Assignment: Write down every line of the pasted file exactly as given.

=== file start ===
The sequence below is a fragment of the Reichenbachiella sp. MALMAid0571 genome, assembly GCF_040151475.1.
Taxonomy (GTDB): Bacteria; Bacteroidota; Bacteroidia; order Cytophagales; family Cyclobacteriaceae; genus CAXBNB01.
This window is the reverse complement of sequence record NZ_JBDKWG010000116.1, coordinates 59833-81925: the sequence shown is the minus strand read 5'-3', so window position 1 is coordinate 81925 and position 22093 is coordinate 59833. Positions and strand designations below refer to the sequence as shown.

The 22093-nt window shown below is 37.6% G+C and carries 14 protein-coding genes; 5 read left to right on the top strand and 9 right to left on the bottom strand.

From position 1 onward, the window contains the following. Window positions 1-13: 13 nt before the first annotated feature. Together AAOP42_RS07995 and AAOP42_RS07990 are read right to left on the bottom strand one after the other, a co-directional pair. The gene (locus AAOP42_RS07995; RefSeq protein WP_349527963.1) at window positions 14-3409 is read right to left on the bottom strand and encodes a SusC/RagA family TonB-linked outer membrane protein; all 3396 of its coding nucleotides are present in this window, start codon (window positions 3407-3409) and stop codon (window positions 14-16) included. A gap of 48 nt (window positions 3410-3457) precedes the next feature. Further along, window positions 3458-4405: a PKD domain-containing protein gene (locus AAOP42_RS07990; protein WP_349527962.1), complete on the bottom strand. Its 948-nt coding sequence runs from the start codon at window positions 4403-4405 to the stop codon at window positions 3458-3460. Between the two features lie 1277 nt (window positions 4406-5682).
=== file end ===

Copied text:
The sequence below is a fragment of the Reichenbachiella sp. MALMAid0571 genome, assembly GCF_040151475.1.
Taxonomy (GTDB): Bacteria; Bacteroidota; Bacteroidia; order Cytophagales; family Cyclobacteriaceae; genus CAXBNB01.
This window is the reverse complement of sequence record NZ_JBDKWG010000116.1, coordinates 59833-81925: the sequence shown is the minus strand read 5'-3', so window position 1 is coordinate 81925 and position 22093 is coordinate 59833. Positions and strand designations below refer to the sequence as shown.

The 22093-nt window shown below is 37.6% G+C and carries 14 protein-coding genes; 5 read left to right on the top strand and 9 right to left on the bottom strand.

From position 1 onward, the window contains the following. Window positions 1-13: 13 nt before the first annotated feature. Together AAOP42_RS07995 and AAOP42_RS07990 are read right to left on the bottom strand one after the other, a co-directional pair. The gene (locus AAOP42_RS07995; RefSeq protein WP_349527963.1) at window positions 14-3409 is read right to left on the bottom strand and encodes a SusC/RagA family TonB-linked outer membrane protein; all 3396 of its coding nucleotides are present in this window, start codon (window positions 3407-3409) and stop codon (window positions 14-16) included. A gap of 48 nt (window positions 3410-3457) precedes the next feature. Further along, window positions 3458-4405: a PKD domain-containing protein gene (locus AAOP42_RS07990; protein WP_349527962.1), complete on the bottom strand. Its 948-nt coding sequence runs from the start codon at window positions 4403-4405 to the stop codon at window positions 3458-3460. Between the two features lie 1277 nt (window positions 4406-5682).